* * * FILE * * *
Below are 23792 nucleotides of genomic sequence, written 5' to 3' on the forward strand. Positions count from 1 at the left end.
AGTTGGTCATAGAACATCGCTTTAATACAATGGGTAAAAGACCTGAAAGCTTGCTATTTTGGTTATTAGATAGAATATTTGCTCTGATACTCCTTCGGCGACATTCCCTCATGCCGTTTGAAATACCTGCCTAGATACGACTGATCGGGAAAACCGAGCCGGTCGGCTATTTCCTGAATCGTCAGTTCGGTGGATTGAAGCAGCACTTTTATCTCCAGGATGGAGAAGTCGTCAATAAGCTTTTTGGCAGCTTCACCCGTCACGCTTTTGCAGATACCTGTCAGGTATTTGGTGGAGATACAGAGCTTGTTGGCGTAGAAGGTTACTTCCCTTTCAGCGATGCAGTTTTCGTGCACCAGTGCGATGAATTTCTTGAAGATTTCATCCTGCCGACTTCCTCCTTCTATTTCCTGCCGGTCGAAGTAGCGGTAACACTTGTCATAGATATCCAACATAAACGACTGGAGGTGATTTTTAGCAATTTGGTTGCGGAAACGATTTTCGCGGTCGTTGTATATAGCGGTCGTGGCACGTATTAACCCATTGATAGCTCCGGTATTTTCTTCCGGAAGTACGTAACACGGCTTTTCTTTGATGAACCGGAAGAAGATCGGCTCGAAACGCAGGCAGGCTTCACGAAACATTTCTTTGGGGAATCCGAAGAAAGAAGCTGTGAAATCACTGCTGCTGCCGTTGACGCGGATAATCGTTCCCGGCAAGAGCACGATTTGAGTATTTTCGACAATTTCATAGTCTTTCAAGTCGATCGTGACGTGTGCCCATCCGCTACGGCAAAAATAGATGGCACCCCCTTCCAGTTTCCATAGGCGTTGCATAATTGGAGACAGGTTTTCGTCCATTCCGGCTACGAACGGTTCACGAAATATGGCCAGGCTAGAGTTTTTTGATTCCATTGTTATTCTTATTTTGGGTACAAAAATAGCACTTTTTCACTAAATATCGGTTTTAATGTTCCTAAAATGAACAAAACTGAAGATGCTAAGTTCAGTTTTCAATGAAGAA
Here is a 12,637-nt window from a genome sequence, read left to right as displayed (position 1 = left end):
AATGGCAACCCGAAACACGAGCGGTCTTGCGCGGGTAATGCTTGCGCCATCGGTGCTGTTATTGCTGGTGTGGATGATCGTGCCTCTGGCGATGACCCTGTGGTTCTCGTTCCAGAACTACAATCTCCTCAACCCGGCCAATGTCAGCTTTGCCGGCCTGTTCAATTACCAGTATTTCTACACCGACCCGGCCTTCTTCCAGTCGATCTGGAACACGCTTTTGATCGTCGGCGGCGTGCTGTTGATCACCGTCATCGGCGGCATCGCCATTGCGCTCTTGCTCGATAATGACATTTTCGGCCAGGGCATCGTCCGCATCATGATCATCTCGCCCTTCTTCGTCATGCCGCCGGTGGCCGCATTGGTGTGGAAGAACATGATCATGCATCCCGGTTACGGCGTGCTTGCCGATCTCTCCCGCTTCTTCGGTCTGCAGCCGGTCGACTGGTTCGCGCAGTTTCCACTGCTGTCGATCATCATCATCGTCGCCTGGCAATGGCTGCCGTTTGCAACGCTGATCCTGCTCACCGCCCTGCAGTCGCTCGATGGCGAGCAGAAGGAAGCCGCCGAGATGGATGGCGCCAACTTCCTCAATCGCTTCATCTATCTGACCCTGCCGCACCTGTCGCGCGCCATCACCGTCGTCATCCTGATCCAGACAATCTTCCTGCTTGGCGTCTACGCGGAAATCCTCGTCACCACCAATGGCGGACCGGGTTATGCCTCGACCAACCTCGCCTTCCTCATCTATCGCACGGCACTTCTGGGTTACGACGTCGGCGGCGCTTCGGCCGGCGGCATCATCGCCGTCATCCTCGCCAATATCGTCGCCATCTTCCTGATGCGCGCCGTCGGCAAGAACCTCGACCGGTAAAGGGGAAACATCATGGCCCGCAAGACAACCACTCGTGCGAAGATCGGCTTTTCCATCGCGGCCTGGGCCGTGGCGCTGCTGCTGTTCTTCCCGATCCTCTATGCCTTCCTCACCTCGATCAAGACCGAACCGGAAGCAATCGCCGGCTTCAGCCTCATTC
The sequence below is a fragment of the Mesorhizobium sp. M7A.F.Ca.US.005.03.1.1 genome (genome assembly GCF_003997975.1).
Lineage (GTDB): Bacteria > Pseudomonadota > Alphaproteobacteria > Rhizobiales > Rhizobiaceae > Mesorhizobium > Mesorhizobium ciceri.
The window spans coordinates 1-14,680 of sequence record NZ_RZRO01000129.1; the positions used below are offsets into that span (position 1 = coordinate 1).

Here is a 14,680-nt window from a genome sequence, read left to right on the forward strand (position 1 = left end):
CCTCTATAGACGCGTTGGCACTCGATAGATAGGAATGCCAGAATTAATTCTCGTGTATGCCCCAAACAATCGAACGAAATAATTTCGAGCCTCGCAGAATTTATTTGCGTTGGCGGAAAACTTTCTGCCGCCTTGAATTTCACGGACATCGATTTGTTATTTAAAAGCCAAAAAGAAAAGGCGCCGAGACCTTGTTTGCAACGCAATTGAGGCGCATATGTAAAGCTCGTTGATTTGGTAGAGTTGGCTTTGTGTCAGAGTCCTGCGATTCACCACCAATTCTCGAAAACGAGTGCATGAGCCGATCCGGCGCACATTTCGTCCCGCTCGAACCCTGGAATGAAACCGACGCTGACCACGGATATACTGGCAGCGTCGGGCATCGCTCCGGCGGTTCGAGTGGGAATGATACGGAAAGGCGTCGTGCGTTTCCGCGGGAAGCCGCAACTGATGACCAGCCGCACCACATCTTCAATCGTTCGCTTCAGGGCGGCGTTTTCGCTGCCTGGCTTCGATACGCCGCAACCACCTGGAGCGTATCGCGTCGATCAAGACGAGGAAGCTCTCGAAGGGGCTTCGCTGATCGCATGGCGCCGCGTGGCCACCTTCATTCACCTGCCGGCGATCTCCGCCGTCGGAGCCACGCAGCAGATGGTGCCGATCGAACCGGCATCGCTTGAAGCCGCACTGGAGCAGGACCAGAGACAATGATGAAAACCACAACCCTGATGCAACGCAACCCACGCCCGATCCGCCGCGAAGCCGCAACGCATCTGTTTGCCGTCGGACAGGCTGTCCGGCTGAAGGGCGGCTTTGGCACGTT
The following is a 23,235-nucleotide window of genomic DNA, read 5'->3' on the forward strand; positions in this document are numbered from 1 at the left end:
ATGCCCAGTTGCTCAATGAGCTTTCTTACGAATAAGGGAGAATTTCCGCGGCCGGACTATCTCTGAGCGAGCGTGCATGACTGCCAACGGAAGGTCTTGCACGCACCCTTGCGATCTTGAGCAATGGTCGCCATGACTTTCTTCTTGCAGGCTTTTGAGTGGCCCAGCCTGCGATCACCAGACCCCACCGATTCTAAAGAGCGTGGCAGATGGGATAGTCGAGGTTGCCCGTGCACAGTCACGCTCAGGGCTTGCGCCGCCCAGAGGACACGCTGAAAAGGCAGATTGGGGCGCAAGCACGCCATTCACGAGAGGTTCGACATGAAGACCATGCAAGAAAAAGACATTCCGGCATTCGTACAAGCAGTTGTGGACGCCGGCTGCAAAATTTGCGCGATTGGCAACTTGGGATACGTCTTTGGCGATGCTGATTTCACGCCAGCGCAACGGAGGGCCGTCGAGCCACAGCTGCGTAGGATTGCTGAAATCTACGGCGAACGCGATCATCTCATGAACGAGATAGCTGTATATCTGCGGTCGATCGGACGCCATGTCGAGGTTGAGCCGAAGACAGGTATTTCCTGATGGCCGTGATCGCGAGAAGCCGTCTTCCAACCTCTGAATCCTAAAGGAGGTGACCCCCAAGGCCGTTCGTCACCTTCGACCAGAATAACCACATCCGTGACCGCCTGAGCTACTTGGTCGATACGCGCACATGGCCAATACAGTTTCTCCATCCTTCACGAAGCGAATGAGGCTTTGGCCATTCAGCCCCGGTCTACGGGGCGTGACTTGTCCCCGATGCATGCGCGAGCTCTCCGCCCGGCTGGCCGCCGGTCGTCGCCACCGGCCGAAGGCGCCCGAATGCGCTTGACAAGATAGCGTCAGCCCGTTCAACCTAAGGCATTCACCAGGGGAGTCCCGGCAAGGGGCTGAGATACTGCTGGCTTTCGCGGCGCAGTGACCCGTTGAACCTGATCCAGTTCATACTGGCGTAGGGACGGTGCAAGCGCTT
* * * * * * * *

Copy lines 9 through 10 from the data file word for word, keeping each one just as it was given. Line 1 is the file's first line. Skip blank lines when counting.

CCTCTATAGACGCGTTGGCACTCGATAGATAGGAATGCCAGAATTAATTCTCGTGTATGCCCCAAACAATCGAACGAAATAATTTCGAGCCTCGCAGAATTTATTTGCGTTGGCGGAAAACTTTCTGCCGCCTTGAATTTCACGGACATCGATTTGTTATTTAAAAGCCAAAAAGAAAAGGCGCCGAGACCTTGTTTGCAACGCAATTGAGGCGCATATGTAAAGCTCGTTGATTTGGTAGAGTTGGCTTTGTGTCAGAGTCCTGCGATTCACCACCAATTCTCGAAAACGAGTGCATGAGCCGATCCGGCGCACATTTCGTCCCGCTCGAACCCTGGAATGAAACCGACGCTGACCACGGATATACTGGCAGCGTCGGGCATCGCTCCGGCGGTTCGAGTGGGAATGATACGGAAAGGCGTCGTGCGTTTCCGCGGGAAGCCGCAACTGATGACCAGCCGCACCACATCTTCAATCGTTCGCTTCAGGGCGGCGTTTTCGCTGCCTGGCTTCGATACGCCGCAACCACCTGGAGCGTATCGCGTCGATCAAGACGAGGAAGCTCTCGAAGGGGCTTCGCTGATCGCATGGCGCCGCGTGGCCACCTTCATTCACCTGCCGGCGATCTCCGCCGTCGGAGCCACGCAGCAGATGGTGCCGATCGAACCGGCATCGCTTGAAGCCGCACTGGAGCAGGACCAGAGACAATGATGAAAACCACAACCCTGATGCAACGCAACCCACGCCCGATCCGCCGCGAAGCCGCAACGCATCTGTTTGCCGTCGGACAGGCTGTCCGGCTGAAGGGCGGCTTTGGCACGTT
The following is a 23,235-nucleotide window of genomic DNA, read 5'->3' on the forward strand; positions in this document are numbered from 1 at the left end: